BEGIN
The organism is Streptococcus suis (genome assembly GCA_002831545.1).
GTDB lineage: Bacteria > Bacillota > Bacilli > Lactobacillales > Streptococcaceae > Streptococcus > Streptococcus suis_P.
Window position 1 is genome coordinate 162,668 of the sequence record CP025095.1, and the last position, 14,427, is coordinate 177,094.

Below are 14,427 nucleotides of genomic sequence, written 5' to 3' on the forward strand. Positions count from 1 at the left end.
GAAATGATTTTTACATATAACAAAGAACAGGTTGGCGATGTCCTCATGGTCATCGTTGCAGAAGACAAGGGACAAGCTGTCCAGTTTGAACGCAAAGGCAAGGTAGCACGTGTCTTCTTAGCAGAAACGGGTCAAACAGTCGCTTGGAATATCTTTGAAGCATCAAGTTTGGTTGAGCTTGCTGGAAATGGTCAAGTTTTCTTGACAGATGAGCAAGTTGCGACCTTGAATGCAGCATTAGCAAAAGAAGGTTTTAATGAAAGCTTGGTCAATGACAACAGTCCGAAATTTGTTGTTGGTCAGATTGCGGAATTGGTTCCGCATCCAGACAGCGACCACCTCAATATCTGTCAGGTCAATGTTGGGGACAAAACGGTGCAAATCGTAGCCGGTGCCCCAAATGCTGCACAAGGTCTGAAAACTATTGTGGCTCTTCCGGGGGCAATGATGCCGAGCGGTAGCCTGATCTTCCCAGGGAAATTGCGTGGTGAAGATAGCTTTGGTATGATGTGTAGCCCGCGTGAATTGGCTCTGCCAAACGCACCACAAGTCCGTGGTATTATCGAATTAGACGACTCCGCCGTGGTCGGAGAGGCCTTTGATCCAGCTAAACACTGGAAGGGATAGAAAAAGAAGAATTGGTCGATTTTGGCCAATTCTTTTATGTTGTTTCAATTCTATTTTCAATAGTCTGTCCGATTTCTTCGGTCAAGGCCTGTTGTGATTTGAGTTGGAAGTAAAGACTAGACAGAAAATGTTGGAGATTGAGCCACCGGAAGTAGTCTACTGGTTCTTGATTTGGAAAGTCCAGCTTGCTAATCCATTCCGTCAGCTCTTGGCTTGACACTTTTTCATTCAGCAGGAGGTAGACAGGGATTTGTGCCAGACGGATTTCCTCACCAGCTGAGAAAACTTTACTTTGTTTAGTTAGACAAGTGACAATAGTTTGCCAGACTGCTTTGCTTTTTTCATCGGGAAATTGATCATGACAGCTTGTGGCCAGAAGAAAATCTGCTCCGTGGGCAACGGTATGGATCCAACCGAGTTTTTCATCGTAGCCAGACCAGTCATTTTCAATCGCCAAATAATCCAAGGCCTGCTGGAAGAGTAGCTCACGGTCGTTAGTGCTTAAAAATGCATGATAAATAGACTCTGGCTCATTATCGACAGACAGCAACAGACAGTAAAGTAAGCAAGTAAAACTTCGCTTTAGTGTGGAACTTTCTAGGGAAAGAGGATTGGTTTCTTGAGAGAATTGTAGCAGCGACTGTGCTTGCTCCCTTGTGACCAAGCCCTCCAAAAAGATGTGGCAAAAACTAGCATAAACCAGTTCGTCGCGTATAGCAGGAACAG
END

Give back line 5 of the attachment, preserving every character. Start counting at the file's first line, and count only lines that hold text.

GAAATGATTTTTACATATAACAAAGAACAGGTTGGCGATGTCCTCATGGTCATCGTTGCAGAAGACAAGGGACAAGCTGTCCAGTTTGAACGCAAAGGCAAGGTAGCACGTGTCTTCTTAGCAGAAACGGGTCAAACAGTCGCTTGGAATATCTTTGAAGCATCAAGTTTGGTTGAGCTTGCTGGAAATGGTCAAGTTTTCTTGACAGATGAGCAAGTTGCGACCTTGAATGCAGCATTAGCAAAAGAAGGTTTTAATGAAAGCTTGGTCAATGACAACAGTCCGAAATTTGTTGTTGGTCAGATTGCGGAATTGGTTCCGCATCCAGACAGCGACCACCTCAATATCTGTCAGGTCAATGTTGGGGACAAAACGGTGCAAATCGTAGCCGGTGCCCCAAATGCTGCACAAGGTCTGAAAACTATTGTGGCTCTTCCGGGGGCAATGATGCCGAGCGGTAGCCTGATCTTCCCAGGGAAATTGCGTGGTGAAGATAGCTTTGGTATGATGTGTAGCCCGCGTGAATTGGCTCTGCCAAACGCACCACAAGTCCGTGGTATTATCGAATTAGACGACTCCGCCGTGGTCGGAGAGGCCTTTGATCCAGCTAAACACTGGAAGGGATAGAAAAAGAAGAATTGGTCGATTTTGGCCAATTCTTTTATGTTGTTTCAATTCTATTTTCAATAGTCTGTCCGATTTCTTCGGTCAAGGCCTGTTGTGATTTGAGTTGGAAGTAAAGACTAGACAGAAAATGTTGGAGATTGAGCCACCGGAAGTAGTCTACTGGTTCTTGATTTGGAAAGTCCAGCTTGCTAATCCATTCCGTCAGCTCTTGGCTTGACACTTTTTCATTCAGCAGGAGGTAGACAGGGATTTGTGCCAGACGGATTTCCTCACCAGCTGAGAAAACTTTACTTTGTTTAGTTAGACAAGTGACAATAGTTTGCCAGACTGCTTTGCTTTTTTCATCGGGAAATTGATCATGACAGCTTGTGGCCAGAAGAAAATCTGCTCCGTGGGCAACGGTATGGATCCAACCGAGTTTTTCATCGTAGCCAGACCAGTCATTTTCAATCGCCAAATAATCCAAGGCCTGCTGGAAGAGTAGCTCACGGTCGTTAGTGCTTAAAAATGCATGATAAATAGACTCTGGCTCATTATCGACAGACAGCAACAGACAGTAAAGTAAGCAAGTAAAACTTCGCTTTAGTGTGGAACTTTCTAGGGAAAGAGGATTGGTTTCTTGAGAGAATTGTAGCAGCGACTGTGCTTGCTCCCTTGTGACCAAGCCCTCCAAAAAGATGTGGCAAAAACTAGCATAAACCAGTTCGTCGCGTATAGCAGGAACAG